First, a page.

A Short Dalliance with Green Beer and Tom Stoppard’s Monkey
By Kate Sullivan A two-block walk from the parade, around the corner from the pub, brings me to another pub with more green plastic hats, too many friends holding up other friends, holding up a man wearing a top hat who lisps. He keeps saying, “Thay, thiss is justh grand, justh grand.” Everyone in the pub as if on cue, each time he ends with “justh grand,” shouts “Happy Paddy’s Day” to the pub, and by extension, the world.
I wedge myself between two men with bronze, curly red hair. They both lean in, stopping me. Breathing on me. It is the sound of their breathing, the look of the nostrils, and the freckles. Memories of sod, of farmers, of potato pudding. I have no memories like that, but I reach for them. I am a city dweller. I have ancestors who, as they tell me often, are from the ol’ sod.
It makes me think the Irish sod, the old musty sod, must have legendary periods and decades, the kind that archeologists seek and are able to carbon date to prove things. I wonder, as I stand wedged between these lively, warm Irishmen, if Irish sod ripples with the history of the Renaissance, if I could find a long stratum and vein of illumination. Bands of Irish sod, sod that holds treasures of books, of antiquity. Relics of a time, during the famine. I want, finally, an archeological revelation to prove that in a country enduring bad crops and raked-up farms, that perhaps, just perhaps, one single bright Irish potato farmer peered out to the ocean to say, “Tirrah, laddy, we don’t all have to get in the boat and go from Ireland to the paved golden streets of America, cuz’ laddies, there might just be a few fish in this sea.”
I seek that relic. A relic of a fish net or a hook, a redemptive artifact that would prove to me that my ancestors could feed themselves. Fish. Sea. Good fish. Good sea. No need to flee, as lemmings, into the sea and on big boats to America.
While I stand wedged between, o, let’s call them Mr. Freckles and Mr. Monkey, I think of my Irish father, yes, a drinker he was and it killed him, and I recall the whims and fancies that he had during his life. I toast his sad memory. I wink at Mr. Freckles and turn to wink at Mr. Monkey, who resembles a gifted tambourine player. He has music in him, I can see that.
Would an Irish poet fish, that is my eternal question.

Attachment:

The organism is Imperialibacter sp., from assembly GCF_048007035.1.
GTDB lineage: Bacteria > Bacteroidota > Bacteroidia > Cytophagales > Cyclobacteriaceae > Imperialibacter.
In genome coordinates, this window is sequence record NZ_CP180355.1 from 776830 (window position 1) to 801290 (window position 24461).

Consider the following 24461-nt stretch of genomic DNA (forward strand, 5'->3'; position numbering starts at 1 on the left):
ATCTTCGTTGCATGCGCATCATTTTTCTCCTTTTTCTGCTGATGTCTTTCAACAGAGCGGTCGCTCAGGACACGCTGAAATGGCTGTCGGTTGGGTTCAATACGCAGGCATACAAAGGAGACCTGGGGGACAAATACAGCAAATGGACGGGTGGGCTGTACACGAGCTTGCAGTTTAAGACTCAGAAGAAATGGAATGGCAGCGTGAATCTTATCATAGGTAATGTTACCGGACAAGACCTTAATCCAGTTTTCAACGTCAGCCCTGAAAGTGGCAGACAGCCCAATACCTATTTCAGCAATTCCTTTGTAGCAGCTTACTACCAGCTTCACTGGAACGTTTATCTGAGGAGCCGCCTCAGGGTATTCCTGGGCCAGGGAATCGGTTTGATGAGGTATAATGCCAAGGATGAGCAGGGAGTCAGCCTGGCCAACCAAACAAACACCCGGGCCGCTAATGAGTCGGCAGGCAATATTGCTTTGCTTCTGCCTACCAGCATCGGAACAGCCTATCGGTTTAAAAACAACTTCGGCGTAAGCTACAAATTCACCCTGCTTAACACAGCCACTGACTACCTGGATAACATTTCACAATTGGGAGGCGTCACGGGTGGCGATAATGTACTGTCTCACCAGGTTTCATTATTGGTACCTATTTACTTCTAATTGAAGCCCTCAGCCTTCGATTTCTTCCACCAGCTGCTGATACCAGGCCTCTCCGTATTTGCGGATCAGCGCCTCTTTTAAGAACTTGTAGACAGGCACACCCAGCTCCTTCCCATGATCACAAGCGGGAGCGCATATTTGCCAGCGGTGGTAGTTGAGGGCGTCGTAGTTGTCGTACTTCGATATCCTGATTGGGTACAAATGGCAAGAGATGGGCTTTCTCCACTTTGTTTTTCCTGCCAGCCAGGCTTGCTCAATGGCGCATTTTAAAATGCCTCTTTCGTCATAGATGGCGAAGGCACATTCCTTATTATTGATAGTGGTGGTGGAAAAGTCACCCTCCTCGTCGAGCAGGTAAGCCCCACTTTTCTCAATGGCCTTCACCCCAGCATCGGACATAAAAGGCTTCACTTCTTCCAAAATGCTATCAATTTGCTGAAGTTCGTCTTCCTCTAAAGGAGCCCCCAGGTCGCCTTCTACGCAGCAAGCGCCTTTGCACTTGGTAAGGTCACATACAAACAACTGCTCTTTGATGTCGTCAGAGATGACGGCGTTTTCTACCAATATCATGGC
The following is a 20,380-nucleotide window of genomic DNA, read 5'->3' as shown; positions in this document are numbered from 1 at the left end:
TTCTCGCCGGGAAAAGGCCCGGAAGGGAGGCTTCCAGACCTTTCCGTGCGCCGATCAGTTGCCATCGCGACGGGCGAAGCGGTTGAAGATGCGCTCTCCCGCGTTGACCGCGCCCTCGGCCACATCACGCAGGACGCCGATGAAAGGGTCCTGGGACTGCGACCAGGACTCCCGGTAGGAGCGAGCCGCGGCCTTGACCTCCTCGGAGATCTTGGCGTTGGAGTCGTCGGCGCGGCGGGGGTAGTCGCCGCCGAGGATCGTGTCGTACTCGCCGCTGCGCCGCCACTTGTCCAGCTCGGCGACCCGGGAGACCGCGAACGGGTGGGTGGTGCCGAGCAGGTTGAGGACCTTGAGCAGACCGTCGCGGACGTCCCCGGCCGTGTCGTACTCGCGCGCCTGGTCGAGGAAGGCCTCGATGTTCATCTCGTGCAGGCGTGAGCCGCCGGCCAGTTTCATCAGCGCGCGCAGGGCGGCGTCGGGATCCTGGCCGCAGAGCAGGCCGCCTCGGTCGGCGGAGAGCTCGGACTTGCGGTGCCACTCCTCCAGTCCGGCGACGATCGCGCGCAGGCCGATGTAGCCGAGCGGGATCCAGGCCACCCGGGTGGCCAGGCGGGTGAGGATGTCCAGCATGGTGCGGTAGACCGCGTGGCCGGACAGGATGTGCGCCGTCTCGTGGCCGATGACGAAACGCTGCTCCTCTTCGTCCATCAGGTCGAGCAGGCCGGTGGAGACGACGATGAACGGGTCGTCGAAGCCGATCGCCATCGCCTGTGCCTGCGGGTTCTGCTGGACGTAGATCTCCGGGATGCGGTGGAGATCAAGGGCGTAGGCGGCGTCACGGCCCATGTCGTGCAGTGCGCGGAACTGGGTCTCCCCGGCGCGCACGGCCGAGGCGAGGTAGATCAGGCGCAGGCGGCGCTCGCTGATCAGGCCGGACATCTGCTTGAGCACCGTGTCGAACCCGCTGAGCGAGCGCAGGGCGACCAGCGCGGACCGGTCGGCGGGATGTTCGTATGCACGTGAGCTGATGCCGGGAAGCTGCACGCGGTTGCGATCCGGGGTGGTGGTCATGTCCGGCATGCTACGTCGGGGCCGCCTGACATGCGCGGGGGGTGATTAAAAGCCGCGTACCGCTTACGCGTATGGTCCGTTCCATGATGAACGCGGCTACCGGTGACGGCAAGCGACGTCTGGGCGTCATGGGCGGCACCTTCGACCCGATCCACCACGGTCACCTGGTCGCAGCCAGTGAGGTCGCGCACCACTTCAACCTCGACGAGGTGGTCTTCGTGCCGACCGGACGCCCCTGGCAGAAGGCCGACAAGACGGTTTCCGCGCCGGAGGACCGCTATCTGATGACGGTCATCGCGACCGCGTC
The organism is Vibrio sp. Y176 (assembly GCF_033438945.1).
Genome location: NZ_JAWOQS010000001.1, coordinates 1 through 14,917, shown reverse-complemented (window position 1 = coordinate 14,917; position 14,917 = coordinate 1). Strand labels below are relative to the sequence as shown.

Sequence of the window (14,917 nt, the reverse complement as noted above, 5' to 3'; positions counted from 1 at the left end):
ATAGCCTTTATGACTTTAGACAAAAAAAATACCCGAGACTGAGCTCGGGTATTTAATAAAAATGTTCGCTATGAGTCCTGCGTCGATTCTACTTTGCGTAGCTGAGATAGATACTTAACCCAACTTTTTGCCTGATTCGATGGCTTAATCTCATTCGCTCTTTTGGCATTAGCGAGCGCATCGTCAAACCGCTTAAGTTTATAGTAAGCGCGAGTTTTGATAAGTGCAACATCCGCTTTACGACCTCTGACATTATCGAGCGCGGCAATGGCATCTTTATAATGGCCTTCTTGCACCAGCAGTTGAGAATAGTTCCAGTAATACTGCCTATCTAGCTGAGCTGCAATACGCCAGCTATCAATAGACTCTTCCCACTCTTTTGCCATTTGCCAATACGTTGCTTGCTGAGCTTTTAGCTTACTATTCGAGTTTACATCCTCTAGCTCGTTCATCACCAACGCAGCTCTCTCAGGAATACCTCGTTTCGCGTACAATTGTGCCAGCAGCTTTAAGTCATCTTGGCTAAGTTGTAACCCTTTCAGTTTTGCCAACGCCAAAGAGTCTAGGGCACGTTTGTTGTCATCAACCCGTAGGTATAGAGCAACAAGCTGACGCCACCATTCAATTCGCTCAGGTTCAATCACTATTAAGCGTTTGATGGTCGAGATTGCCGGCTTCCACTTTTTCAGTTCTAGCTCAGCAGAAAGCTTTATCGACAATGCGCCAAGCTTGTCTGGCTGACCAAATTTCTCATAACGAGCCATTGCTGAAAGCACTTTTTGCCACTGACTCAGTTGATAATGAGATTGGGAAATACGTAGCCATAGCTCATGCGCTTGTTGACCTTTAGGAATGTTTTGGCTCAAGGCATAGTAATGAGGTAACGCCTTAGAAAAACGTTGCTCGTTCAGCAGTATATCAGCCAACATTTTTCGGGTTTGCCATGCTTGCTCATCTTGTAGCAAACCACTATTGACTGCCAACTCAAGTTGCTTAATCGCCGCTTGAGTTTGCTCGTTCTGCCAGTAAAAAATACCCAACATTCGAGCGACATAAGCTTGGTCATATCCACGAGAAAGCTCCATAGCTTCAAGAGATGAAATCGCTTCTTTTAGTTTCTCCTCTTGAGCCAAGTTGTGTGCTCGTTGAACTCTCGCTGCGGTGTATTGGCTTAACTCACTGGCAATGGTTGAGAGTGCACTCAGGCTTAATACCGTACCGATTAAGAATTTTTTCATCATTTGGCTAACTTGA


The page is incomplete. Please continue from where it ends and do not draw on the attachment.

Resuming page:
For more than twenty years, I have been able to leave that question unanswered but it nags at me. Why would an island, surrounded by fish and the sea, not nourish people who ate a potato, some celery, a bit of beef, and stock. Was it too much of a stretch. Too far of a walk, to go from a hillside, one with more colors of green, they say, than there are colors of green, down to the sea. Is it that the Irish are anti-blue; I ask this in a fully rhetorical mood.
While I stand wedged between these two stalwart men, who by now are letting me sip from their beer, tipping their frosted mugs to my face, my face, which looks quite distantly Irish, melted Irish, not the true look of the Celtic, the Viking or the Black. As beer dribbles down my chin and onto my red blouse, I begin to assimilate into the crowd, to listen to the man with the lisp and cheer him on, to give boldly out with a hoot and a grand St. Paddy’s Day shout. He lisps into the ear of a stray, entreating a pub’s waitress, challenging her to agree that of all the ancient kings of Ireland, Cormac was dearest held high and most courageous. He whispers to her that even the chroniclers would not speak ill of Cormac’s father, Art, who was the son of Conn of the Hundred Battles, and was known as Art the Lonely. When he says lonely, he briefly loses his lisp and a wide grin replaces it.
The faces of my father mill about in the pub, the temperate insinuation of many bodies moving as one, the hint of a time when community and a cordial and familial time meant more than the latest widget or ring tone. I look around to see a legacy that I have fought against, railed against, denied, and denounced. I tell people I am French Canadian.
A man hands me a mug, frosted, cold, filled with a color that no respectable blade of grass would own up to, and I drink slowly. I am listening to each sound, each allusion of a lilt that echoes up through the pub. Mr. Monkey gently leans over and looking too much like Tom Stoppard, kisses me on my cheek.
It might be the beer, but as I am released by the movement of the crowd to go thicker into the center of the milling, I look at a wood beam in the ceiling, I look at photos of a land where fancies begin, where fish swim close to the shore. I look at a blinking Guinness sign and after taking another long sip of beer, I forgive the Irish. By Gawd, and damnation.
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